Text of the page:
The authors performed multimodal language mapping in 35 patients with left-sided perisylvian lesions by using rTMS, fMRI, and DCS. The rTMS mappings were conducted with a picture-to-trigger interval (PTI, time between stimulus presentation and stimulation onset) of either 0 or 300 msec. The error rates (ERs; that is, the number of errors per number of stimulations) were calculated for each region of the cortical parcellation system (CPS). Subsequently, the rTMS mappings were analyzed through different error rate thresholds (ERT; that is, the ER at which a CPS region was defined as language positive in terms of rTMS), and the 2-out-of-3 rule (a stimulation site was defined as language positive in terms of rTMS if at least 2 out of 3 stimulations caused an error). As a second step, the authors combined the results of fMRI and rTMS in a predefined protocol of combined noninvasive mapping. To validate this noninvasive protocol, they correlated its results to DCS during awake surgery.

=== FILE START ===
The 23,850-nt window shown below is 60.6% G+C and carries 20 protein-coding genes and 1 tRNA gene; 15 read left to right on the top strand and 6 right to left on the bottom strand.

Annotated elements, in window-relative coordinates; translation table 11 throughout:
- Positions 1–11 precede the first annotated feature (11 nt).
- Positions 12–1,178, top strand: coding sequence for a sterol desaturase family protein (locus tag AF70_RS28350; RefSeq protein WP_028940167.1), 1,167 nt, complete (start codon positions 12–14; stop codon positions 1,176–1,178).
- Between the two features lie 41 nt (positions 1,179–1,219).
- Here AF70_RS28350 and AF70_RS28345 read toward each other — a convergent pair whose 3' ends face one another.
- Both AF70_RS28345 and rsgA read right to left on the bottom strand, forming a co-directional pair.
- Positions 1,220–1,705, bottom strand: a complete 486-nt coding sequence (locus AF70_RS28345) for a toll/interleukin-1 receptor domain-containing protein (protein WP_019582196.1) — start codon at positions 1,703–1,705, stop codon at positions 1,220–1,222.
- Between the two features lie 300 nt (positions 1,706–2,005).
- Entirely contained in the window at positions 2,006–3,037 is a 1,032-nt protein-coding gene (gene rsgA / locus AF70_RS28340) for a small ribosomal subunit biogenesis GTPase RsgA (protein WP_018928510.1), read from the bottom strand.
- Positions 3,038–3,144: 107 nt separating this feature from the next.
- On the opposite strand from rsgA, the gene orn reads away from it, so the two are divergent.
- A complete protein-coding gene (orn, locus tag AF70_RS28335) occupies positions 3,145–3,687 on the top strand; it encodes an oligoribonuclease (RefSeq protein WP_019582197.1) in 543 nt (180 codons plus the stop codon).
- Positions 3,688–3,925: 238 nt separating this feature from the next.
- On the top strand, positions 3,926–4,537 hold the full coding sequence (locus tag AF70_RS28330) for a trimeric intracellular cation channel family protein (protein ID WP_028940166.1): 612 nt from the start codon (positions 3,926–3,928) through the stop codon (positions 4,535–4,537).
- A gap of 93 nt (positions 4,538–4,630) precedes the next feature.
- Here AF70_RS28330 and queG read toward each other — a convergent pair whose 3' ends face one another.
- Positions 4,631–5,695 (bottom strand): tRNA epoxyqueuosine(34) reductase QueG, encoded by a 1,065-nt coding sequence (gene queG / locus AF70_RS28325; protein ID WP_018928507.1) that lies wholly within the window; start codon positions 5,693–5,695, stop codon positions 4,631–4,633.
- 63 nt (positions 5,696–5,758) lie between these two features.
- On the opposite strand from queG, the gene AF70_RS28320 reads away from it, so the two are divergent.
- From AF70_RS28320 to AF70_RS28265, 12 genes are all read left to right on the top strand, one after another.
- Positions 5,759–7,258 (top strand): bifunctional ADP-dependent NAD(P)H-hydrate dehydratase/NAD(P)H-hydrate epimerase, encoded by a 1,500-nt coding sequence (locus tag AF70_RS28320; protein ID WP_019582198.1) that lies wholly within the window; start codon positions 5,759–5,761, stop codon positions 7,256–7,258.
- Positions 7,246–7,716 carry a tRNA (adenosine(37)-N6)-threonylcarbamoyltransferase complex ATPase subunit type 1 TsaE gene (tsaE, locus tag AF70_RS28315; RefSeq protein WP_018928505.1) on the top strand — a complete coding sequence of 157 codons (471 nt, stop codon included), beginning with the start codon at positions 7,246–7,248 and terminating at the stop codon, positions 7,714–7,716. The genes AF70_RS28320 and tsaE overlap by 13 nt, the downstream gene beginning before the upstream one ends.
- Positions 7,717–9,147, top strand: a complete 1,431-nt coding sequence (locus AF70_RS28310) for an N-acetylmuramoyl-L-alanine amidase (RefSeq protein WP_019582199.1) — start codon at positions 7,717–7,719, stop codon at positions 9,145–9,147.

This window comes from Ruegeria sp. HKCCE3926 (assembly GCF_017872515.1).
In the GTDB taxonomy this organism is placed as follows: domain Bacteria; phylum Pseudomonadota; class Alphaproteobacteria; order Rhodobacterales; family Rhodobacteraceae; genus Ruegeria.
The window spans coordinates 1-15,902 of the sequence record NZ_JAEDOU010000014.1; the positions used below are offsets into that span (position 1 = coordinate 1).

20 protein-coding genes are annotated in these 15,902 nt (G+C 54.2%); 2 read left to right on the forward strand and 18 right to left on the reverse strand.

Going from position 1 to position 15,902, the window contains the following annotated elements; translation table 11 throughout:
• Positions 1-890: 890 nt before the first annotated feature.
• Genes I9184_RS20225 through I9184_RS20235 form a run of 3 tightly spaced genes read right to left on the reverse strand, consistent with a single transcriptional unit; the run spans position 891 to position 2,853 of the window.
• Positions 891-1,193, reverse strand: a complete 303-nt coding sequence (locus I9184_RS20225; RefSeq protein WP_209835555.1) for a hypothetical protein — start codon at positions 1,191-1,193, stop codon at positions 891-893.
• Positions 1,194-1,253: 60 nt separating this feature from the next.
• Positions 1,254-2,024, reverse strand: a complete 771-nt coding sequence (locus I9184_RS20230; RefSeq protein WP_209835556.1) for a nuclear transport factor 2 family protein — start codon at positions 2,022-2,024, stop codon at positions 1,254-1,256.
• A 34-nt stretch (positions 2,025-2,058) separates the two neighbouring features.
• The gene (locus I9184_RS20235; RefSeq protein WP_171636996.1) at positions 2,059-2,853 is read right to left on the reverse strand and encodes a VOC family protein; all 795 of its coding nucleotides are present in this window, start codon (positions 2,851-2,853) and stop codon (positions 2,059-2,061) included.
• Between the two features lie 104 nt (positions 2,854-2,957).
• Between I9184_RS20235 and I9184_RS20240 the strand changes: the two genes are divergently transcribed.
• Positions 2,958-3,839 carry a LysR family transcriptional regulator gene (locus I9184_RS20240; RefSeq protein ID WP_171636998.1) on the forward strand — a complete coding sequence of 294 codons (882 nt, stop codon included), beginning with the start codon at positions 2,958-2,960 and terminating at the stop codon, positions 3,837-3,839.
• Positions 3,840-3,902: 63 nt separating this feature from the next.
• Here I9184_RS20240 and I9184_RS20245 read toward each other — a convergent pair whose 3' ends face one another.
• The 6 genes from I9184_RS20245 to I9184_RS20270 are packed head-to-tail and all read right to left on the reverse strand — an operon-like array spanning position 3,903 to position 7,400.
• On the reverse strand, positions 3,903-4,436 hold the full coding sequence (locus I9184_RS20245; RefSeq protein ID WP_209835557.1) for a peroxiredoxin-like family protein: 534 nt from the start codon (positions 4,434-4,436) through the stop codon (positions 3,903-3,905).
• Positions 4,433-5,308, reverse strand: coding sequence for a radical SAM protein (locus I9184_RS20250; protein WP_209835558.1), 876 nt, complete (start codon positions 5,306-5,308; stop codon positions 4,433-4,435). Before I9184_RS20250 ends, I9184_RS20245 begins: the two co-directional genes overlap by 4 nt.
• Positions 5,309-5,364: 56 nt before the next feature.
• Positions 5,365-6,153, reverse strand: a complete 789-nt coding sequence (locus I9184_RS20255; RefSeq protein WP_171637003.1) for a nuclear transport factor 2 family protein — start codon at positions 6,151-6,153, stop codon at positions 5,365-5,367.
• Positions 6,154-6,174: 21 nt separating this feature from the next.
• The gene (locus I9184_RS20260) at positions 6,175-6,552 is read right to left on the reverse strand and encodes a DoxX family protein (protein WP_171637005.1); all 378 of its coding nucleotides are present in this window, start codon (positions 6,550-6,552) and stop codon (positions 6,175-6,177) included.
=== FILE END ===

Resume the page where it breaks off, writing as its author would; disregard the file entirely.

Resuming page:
The analysis by different rTMS ERTs obtained the highest correlation regarding sensitivity and a low rate of false positives for the ERTs of 15%, 20%, 25%, and the 2-out-of-3 rule. However, when comparing the combined fMRI and rTMS results with DCS, the authors observed an overall specificity of 83%, a positive predictive value of 51%, a sensitivity of 98%, and a negative predictive value of 95%.
In comparison with fMRI, rTMS is a more sensitive but less specific tool for preoperative language mapping than DCS. Moreover, rTMS is most reliable when using ERTs of 15%, 20%, 25%, or the 2-out-of-3 rule and a PTI of 0 msec. Furthermore, the combination of fMRI and rTMS leads to a higher correlation to DCS than both techniques alone, and the presented protocols for combined noninvasive language mapping might play a supportive role in the language-mapping assessment prior to the gold-standard intraoperative DCS.